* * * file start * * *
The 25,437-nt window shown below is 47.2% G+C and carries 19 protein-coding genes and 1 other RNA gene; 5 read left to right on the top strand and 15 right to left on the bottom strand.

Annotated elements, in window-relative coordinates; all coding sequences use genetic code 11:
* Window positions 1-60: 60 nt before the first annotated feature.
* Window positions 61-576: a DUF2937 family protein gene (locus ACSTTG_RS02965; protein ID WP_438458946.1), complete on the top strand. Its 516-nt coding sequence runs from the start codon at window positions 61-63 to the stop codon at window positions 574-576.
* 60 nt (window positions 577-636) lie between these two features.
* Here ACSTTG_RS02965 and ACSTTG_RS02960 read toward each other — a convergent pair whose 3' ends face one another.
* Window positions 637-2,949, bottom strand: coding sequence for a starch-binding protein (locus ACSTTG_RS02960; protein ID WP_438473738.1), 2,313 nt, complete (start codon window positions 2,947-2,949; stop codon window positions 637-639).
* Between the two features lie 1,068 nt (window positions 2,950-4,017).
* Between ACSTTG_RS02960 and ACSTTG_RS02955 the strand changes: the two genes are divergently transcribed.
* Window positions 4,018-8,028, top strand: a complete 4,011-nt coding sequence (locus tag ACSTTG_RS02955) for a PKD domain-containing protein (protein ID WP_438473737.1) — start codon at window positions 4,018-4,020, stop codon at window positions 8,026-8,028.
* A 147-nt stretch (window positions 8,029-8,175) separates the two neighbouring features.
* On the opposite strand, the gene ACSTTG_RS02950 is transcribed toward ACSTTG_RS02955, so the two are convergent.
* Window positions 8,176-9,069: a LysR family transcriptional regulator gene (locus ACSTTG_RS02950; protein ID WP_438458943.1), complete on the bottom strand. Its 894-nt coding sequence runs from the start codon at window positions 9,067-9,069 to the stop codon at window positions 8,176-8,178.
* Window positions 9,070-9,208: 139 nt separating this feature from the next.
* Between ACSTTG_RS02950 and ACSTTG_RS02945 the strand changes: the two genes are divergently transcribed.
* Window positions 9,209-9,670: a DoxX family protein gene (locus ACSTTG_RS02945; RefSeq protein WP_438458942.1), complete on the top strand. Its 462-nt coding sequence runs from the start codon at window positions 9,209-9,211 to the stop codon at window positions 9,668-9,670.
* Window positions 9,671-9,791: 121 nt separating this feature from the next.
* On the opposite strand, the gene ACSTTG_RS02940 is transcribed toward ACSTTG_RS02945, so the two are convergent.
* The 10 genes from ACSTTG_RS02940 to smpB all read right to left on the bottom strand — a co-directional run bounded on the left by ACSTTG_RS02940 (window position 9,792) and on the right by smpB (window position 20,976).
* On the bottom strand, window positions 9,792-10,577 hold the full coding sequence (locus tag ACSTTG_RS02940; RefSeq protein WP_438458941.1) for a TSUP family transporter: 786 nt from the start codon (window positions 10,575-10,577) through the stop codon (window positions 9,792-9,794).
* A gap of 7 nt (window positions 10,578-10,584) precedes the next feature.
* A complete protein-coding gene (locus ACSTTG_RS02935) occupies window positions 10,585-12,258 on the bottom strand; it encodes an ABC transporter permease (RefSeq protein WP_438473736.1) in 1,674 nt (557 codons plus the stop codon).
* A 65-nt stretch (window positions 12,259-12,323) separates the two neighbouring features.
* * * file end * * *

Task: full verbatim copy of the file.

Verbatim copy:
The 25,437-nt window shown below is 47.2% G+C and carries 19 protein-coding genes and 1 other RNA gene; 5 read left to right on the top strand and 15 right to left on the bottom strand.

Annotated elements, in window-relative coordinates; all coding sequences use genetic code 11:
* Window positions 1-60: 60 nt before the first annotated feature.
* Window positions 61-576: a DUF2937 family protein gene (locus ACSTTG_RS02965; protein ID WP_438458946.1), complete on the top strand. Its 516-nt coding sequence runs from the start codon at window positions 61-63 to the stop codon at window positions 574-576.
* 60 nt (window positions 577-636) lie between these two features.
* Here ACSTTG_RS02965 and ACSTTG_RS02960 read toward each other — a convergent pair whose 3' ends face one another.
* Window positions 637-2,949, bottom strand: coding sequence for a starch-binding protein (locus ACSTTG_RS02960; protein ID WP_438473738.1), 2,313 nt, complete (start codon window positions 2,947-2,949; stop codon window positions 637-639).
* Between the two features lie 1,068 nt (window positions 2,950-4,017).
* Between ACSTTG_RS02960 and ACSTTG_RS02955 the strand changes: the two genes are divergently transcribed.
* Window positions 4,018-8,028, top strand: a complete 4,011-nt coding sequence (locus tag ACSTTG_RS02955) for a PKD domain-containing protein (protein ID WP_438473737.1) — start codon at window positions 4,018-4,020, stop codon at window positions 8,026-8,028.
* A 147-nt stretch (window positions 8,029-8,175) separates the two neighbouring features.
* On the opposite strand, the gene ACSTTG_RS02950 is transcribed toward ACSTTG_RS02955, so the two are convergent.
* Window positions 8,176-9,069: a LysR family transcriptional regulator gene (locus ACSTTG_RS02950; protein ID WP_438458943.1), complete on the bottom strand. Its 894-nt coding sequence runs from the start codon at window positions 9,067-9,069 to the stop codon at window positions 8,176-8,178.
* Window positions 9,070-9,208: 139 nt separating this feature from the next.
* Between ACSTTG_RS02950 and ACSTTG_RS02945 the strand changes: the two genes are divergently transcribed.
* Window positions 9,209-9,670: a DoxX family protein gene (locus ACSTTG_RS02945; RefSeq protein WP_438458942.1), complete on the top strand. Its 462-nt coding sequence runs from the start codon at window positions 9,209-9,211 to the stop codon at window positions 9,668-9,670.
* Window positions 9,671-9,791: 121 nt separating this feature from the next.
* On the opposite strand, the gene ACSTTG_RS02940 is transcribed toward ACSTTG_RS02945, so the two are convergent.
* The 10 genes from ACSTTG_RS02940 to smpB all read right to left on the bottom strand — a co-directional run bounded on the left by ACSTTG_RS02940 (window position 9,792) and on the right by smpB (window position 20,976).
* On the bottom strand, window positions 9,792-10,577 hold the full coding sequence (locus tag ACSTTG_RS02940; RefSeq protein WP_438458941.1) for a TSUP family transporter: 786 nt from the start codon (window positions 10,575-10,577) through the stop codon (window positions 9,792-9,794).
* A gap of 7 nt (window positions 10,578-10,584) precedes the next feature.
* A complete protein-coding gene (locus ACSTTG_RS02935) occupies window positions 10,585-12,258 on the bottom strand; it encodes an ABC transporter permease (RefSeq protein WP_438473736.1) in 1,674 nt (557 codons plus the stop codon).
* A 65-nt stretch (window positions 12,259-12,323) separates the two neighbouring features.